(Rockers Corner Radio) (Poster Of The Show)

PERSONAL COMMENTS: I salute the fact that a roots reggae oriented radio show with a noticable visibility on the Internet make space for that subject and devote the whole show. Although I have three comments: FIRST: I think the legal notice on the poster for the show (see link above) is quite exagerated. The text could have simply be the opinion of the guest does not necessarly represent the opinion of the host and the radio station' Instead it's an unecessary bold statement that looks like a caricature of how the Caribbean community has trouble to deal with that topic in a neutral way. Here's the text taken from the poster: "DISCLAIMER: The views and ideological position expressed by our featured guest DO NOT at all, in any way, represent those of the host, Rockers Corner Radio, or any member or member station of CNP, nor does our invitation for civil discourse with said guest constitute a compromise of our own views and positions".

SECOND: I think the 7-minute pre-recorded clip by Doctor Whomaja (I don't know the proper spelling of the family name) wasn't appropriate to welcome a peaceful reasong on the subject. From my point of view, that's speech is an excellent example of a talented spokesperson, that call himself 'doctor', that uses numbers and dates to make the listener believe he knows his subject but in fact expose a tissue of lies, express in a passionate way to rally people that already feed from the discrimination agenda regarding the emancipation of gay rights. This type of speech is just fuelling animosity and I hope that people are able to think for themsleves and see through. I really have trouble with heterosexuals who pretend they know for a fact that homosexuality is not inborn and is an acquired perversion that can be cured. Too many people knows how to manipulate crowds and that just create divisions. (The speech can be listened at the 8th minute of the program).

THIRD: I haven't listened to the whole show yet, but I feel like commenting on one of the observation brought by Sista Dee: She feels like the homosexual lobby is just pushing thir agenda too much by including gay charaters in TV programs, she feels like she is being imposed a lifestyle that she doesn't want to be advertised in the everyday life. Well, we have been fed with heterosexual lifestyle all our life, with three spoons at the same time. It's everywhere: newspapers, magazines, schools, TV, radio, films, music, art, commercials. It's EVERYWHERE to a point where people who have a different sexual orientation mostly have zero point of references. We represent 5% of the population, therefore it's just fair enough that 5% of the global culture should be representative. To the same extend that Afro Americans and Caribbean duely deserve a representing image in all aspect of our society. We are tired of hiding for the comfort of heterosexuals who are unable to work out differences just because it 'may' shake their system of believes. For many years there was (and there still) that parallel world where gay people have their clubs, cinemas, movies, literature, restaurants, organisations and so forth. It serves it's purpose, but I don't believe in ghettoization. I think ghettoization weakens society. With a heart at the right place and common sence we can work our differences and make this world a nicer a much richer place to live.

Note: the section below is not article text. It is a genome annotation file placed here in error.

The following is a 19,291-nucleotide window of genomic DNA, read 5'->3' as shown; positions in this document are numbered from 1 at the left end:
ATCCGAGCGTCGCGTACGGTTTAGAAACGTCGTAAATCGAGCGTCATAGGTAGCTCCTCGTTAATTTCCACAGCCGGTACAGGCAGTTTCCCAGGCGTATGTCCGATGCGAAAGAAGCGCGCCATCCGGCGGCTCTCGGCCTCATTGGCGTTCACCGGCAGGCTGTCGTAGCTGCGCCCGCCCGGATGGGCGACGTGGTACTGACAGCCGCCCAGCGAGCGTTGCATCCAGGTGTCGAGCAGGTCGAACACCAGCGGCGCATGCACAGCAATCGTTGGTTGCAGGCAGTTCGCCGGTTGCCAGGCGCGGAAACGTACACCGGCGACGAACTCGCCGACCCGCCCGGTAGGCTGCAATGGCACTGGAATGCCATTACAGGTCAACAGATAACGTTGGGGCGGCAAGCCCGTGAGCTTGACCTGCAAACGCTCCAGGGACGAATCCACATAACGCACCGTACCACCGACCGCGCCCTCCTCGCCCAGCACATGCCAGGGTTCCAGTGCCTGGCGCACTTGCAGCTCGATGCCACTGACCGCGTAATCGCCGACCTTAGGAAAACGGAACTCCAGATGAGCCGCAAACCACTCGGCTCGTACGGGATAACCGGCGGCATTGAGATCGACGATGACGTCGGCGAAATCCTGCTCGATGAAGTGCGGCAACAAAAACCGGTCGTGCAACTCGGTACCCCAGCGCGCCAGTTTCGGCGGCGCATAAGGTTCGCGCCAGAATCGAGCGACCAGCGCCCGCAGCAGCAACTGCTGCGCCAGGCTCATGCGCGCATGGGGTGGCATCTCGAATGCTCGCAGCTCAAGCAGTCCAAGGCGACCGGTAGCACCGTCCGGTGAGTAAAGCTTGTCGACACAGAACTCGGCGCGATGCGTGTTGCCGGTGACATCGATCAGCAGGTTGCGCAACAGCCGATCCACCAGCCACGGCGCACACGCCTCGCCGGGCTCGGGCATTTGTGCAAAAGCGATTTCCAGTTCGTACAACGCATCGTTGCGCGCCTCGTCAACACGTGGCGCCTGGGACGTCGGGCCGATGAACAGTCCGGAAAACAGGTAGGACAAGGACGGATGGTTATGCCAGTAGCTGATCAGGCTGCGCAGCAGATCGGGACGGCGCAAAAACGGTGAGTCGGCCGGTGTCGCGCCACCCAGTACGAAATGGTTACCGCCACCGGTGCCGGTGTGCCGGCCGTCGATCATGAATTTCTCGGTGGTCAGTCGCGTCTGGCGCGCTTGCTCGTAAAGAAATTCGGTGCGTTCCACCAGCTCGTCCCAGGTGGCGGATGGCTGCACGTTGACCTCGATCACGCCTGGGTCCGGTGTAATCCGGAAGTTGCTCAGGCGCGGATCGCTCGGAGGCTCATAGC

These comments are observations and not intend for disrespect. Again I salut the initiative to open a dialogue. I'd like to welcome you, your team and your audience to watch the important movie 'Children Of God', filmed in Bahamas. It's a fiction, not a documentary, but paint a pretty good picture of the situation in the Caribbean. Closer to America, there is the film 'The DL Chronicles'. At present time, 'The DL Chronicles' are available on YouTube, but 'Children Of God' was removed for legal purpose (but the trailer remains). 'The DL Chronicles' features four episodes of 30 minutes. Personal favorite is the 'Boo' episode, but they are worth watching. I could also suggest many documentaries that deals with the daily struggle of LGBT from Caribbean, Africans or Afro-Americans origins. A good point to start, is make a research on the work and position of Nelson Mandela and Desmond Tutu. Education is the key.
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March 5, 2015: Unbreakable Kimmy Schmidt